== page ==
I have finally gone to a “real” crimper, even though it wasn’t cheap. Formerly Paladin and now Greenlee:
Get the RJ45 crimp dies separately unless you can find them included. I originally got mine from Newegg including the dies. https://www.amazon.com/Greenlee-2064-RJ45-CrimpALL-8000/dp/B000JINA0A
Note that the above DOES NOT work with the pass through style of connectors, I don’t use that style because I think there is too high a risk of a short from the trimmed end. Lots of people like them though so use what works for you. After thousands of connectors, there really isn’t a speed or convenience issue from the “traditional” connectors.
I have two cable devices that I can use, one I bought, one that work bought bought.
Cheapo is essential this same product, but it only cost $15 so look around https://www.newegg.com/p/1W9-0023-000A1
You need one with cross and short indicators.
The “good” one is 10+ years old so good may be a stretch but still a current product. Don’t use it much anymore as the cheapo gives me most of what I need in a hurry.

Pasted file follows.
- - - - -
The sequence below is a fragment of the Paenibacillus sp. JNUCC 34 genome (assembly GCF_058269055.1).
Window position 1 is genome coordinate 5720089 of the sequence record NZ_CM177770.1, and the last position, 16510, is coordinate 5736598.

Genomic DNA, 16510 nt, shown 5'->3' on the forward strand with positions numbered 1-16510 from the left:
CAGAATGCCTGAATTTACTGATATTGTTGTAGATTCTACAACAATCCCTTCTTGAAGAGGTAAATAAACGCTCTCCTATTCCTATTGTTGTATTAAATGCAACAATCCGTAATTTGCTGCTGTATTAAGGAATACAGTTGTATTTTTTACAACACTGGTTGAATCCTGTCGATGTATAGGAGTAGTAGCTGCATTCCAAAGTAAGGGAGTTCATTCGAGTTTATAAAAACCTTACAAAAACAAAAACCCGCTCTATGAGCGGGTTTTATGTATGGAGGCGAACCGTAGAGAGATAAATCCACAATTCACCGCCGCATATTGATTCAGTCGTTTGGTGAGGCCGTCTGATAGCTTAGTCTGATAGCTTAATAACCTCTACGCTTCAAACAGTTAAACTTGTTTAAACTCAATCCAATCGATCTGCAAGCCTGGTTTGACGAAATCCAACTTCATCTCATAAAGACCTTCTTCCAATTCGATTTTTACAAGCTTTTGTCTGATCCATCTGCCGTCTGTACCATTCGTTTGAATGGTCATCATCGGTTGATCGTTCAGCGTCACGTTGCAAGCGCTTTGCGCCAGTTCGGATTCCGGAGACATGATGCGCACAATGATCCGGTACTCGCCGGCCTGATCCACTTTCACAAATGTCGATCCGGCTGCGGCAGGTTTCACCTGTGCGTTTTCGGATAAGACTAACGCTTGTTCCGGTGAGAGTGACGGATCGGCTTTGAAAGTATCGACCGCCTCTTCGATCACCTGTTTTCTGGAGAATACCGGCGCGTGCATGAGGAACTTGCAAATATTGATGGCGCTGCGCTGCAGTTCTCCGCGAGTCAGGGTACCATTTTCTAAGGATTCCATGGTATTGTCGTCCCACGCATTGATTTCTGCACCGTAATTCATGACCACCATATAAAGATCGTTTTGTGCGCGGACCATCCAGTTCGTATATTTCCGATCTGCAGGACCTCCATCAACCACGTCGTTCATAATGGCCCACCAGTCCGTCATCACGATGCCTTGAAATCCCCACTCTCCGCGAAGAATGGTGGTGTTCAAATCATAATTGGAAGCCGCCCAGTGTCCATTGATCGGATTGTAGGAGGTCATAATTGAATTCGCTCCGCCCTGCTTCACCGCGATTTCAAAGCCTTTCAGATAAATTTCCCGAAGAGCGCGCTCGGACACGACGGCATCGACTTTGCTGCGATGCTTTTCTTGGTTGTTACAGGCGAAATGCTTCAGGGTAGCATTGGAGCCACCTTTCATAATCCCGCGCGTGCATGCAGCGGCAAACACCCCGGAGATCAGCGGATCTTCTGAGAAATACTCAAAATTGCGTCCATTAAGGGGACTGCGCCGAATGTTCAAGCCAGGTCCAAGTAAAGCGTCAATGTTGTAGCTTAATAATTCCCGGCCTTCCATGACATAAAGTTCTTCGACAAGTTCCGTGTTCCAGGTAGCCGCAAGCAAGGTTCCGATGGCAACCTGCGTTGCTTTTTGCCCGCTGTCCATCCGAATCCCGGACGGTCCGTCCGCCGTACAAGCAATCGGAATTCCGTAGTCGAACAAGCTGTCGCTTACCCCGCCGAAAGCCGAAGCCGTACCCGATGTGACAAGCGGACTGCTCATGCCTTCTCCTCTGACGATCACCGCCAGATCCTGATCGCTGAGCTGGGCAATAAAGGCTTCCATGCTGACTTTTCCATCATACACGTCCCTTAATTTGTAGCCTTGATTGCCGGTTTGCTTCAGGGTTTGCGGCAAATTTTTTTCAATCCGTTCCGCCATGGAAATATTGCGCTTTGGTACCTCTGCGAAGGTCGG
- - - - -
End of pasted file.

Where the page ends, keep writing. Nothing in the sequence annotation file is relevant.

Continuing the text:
I’m looking at upgrading my personal cable checker/certifier/identifier but not yet ready to drop the money on something really appropriate.
Punch down tool : https://www.lowes.com/pd/IDEAL-Phone-Data-Punch-Down/3196707
I have a variation of this tool, they keep changing the design. I’m also building tips for some of the audio patch panels we use.
keystone jack helper: https://www.showmecables.com/keystone-jack-punchdown-holder
I bought mine from Cables and Kits, I like their service and prices are normally pretty low… This thing makes the job of punching Keystone style jacks tolerable. And yes it will spread out the force so that your “probably” won’t dent your sheetrock. Notice the word probably, but I’ve had good luck in this area.
Strippers: The only ones I’ve used are a utility knife on most cables, or the included stripper and wire separator that came with my bonded pair Belden 10GX cable (Cat7?) 10gb rated cable. It has a hook with a partially exposed blade that you can swing around with your finger and it just strips the jacket and does it perfectly every time. Not so good on thinner Cat5e or 6a cables, but I keep them around. Care MUST be taken when using a utility knife, if you nick the conductors, cut it back and try again! You DO NOT need to cut clean through the outer jacket. Just score it and fold it over, it will break cleanly without risk of nicking the copper.